By Larry P. Vellequette, Crain News Service
TOLEDO, Ohio (Feb. 13, 2014) — Bridgestone Corp. has agreed to plead guilty and pay a $425 million criminal fine for its alleged role in a conspiracy to fix the prices of rubber anti-vibration automotive parts, the U.S. Department of Justice said today.
In a one-count indictment filed in U.S. District Court in Toledo, the Tokyo-based supplier was charged with conspiracy for fixing the prices of auto parts sold in the U.S. to several Japanese auto makers between 2001 and 2008. Among those was Toyo Tire & Rubber Co. Ltd.
The $425 million fine agreed to in the plea agreement is large when compared to those levied against the 25 other suppliers that have agreed to plead guilty as part of the ongoing price-fixing investigation. Justice Department officials said that the reason was because Bridgestone had been convicted of similar charges and paid a $28 million fine in 2011 for conspiring to fix prices in the marine hose industry, but failed at that time to disclose its activities in the automotive sector.
"The Antitrust Division will take a hard line when repeat offenders fail to disclose additional anticompetitive behavior," Brent Snyder, deputy assistant attorney general for the Antitrust Division's criminal enforcement program, said in a written statement. "Today's significant fine reaffirms the division's commitment to holding companies accountable for conduct that harms U.S. consumers."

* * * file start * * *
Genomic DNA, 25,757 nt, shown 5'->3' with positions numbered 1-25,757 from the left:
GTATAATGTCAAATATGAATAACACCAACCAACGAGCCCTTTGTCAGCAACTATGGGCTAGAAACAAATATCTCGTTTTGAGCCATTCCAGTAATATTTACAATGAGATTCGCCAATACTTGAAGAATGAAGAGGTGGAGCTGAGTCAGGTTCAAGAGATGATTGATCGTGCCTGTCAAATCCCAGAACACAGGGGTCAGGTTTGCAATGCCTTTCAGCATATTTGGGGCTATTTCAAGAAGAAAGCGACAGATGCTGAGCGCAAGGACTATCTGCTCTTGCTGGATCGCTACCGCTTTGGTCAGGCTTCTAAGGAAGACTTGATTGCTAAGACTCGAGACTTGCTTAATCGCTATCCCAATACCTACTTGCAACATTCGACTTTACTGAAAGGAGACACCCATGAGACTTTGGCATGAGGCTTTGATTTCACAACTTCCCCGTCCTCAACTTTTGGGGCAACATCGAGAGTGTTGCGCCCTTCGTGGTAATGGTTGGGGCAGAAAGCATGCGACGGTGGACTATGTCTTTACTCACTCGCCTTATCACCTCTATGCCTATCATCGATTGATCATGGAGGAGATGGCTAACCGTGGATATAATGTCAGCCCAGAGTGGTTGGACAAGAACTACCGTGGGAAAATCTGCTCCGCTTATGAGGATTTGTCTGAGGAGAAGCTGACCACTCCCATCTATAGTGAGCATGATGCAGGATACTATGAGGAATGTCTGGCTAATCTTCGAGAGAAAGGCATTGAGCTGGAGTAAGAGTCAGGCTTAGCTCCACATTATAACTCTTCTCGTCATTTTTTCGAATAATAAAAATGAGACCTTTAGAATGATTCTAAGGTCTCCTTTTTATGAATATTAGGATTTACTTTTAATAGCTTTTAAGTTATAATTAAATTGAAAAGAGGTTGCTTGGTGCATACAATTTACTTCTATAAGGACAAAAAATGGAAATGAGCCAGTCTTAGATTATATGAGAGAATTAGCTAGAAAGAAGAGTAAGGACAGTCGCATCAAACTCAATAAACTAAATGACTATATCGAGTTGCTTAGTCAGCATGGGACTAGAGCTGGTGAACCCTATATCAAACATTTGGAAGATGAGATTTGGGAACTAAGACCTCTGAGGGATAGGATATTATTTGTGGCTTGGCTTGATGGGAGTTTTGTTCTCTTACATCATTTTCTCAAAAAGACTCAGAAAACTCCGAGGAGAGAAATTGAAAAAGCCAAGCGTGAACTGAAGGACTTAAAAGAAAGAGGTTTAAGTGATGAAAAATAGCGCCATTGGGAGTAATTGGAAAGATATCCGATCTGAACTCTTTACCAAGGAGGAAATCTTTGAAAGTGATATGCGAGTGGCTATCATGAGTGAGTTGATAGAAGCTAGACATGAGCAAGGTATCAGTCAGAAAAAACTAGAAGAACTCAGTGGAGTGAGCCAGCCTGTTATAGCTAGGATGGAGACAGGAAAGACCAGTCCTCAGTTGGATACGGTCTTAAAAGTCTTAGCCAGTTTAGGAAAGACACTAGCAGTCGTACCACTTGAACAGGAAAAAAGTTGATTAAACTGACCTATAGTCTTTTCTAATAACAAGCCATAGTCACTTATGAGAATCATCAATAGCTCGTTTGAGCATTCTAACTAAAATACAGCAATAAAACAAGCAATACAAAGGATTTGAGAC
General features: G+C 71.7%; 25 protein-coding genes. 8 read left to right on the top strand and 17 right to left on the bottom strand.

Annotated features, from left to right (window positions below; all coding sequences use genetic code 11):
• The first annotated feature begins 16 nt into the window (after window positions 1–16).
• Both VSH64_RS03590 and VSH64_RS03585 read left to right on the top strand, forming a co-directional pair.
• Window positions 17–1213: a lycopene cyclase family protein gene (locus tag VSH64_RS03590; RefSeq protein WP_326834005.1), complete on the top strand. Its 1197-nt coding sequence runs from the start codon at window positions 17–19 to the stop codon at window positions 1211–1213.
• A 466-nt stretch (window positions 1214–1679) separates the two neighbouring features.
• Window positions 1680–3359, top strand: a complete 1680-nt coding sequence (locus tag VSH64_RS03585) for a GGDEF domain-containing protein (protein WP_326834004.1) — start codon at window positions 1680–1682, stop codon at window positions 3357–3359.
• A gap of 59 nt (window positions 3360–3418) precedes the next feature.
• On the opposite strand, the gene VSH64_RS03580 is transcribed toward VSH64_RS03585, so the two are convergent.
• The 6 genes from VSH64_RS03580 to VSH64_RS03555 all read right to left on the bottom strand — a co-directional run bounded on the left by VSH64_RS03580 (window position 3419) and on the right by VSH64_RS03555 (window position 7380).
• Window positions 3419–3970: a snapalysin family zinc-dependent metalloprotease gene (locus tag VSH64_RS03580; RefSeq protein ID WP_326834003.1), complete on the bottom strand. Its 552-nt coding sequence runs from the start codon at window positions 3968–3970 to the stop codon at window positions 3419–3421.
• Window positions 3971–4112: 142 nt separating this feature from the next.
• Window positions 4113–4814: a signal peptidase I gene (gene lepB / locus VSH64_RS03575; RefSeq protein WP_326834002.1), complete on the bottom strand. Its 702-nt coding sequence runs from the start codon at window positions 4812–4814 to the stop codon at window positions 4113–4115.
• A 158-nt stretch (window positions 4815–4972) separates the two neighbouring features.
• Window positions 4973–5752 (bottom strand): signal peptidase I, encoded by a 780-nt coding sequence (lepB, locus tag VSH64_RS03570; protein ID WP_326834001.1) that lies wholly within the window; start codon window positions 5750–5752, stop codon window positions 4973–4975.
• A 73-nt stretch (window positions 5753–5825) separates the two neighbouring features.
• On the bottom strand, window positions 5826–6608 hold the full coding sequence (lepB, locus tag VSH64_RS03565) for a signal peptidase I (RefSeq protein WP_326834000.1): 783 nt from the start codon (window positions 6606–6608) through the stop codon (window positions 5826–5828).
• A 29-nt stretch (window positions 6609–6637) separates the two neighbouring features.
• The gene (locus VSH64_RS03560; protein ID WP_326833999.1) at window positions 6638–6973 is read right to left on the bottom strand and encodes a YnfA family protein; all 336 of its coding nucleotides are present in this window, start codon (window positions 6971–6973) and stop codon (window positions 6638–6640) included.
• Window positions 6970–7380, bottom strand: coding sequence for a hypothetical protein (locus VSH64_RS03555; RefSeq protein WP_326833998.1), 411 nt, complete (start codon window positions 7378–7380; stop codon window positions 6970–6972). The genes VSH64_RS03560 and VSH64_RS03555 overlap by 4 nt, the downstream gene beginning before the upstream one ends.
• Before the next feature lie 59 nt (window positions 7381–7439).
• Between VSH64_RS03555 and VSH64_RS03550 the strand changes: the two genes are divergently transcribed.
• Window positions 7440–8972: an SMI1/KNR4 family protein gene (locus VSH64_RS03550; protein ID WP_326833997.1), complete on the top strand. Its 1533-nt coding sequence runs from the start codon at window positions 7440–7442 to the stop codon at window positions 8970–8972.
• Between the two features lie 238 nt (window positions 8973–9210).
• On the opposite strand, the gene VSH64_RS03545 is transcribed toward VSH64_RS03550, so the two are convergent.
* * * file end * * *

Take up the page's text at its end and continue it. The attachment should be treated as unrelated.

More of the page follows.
Bridgestone is the 26th automotive supplier in the U.S. that has agreed to plead guilty to price fixing charges as part of the three-year-old investigation—which has also resulted charges against 28 individuals. In total, the companies and individuals have agreed to pay more than $2 billion in criminal fines.
This report appeared on autonews.com, the website of Automotive News, a Detroit-based sister publication of Tire Business.
Do so-called “Religious Freedom” laws in place in some states impact how companies do business, and do you support them?
|I support them and don’t think they have any effect on how I do business||
|I don’t support them; they have a negative effect on businesses||
|I think more research should be done about these laws’ impact before they’re enacted||
|They’re horrible, an infringement on the rights of certain groups or individuals and shouldn’t be the law anywhere||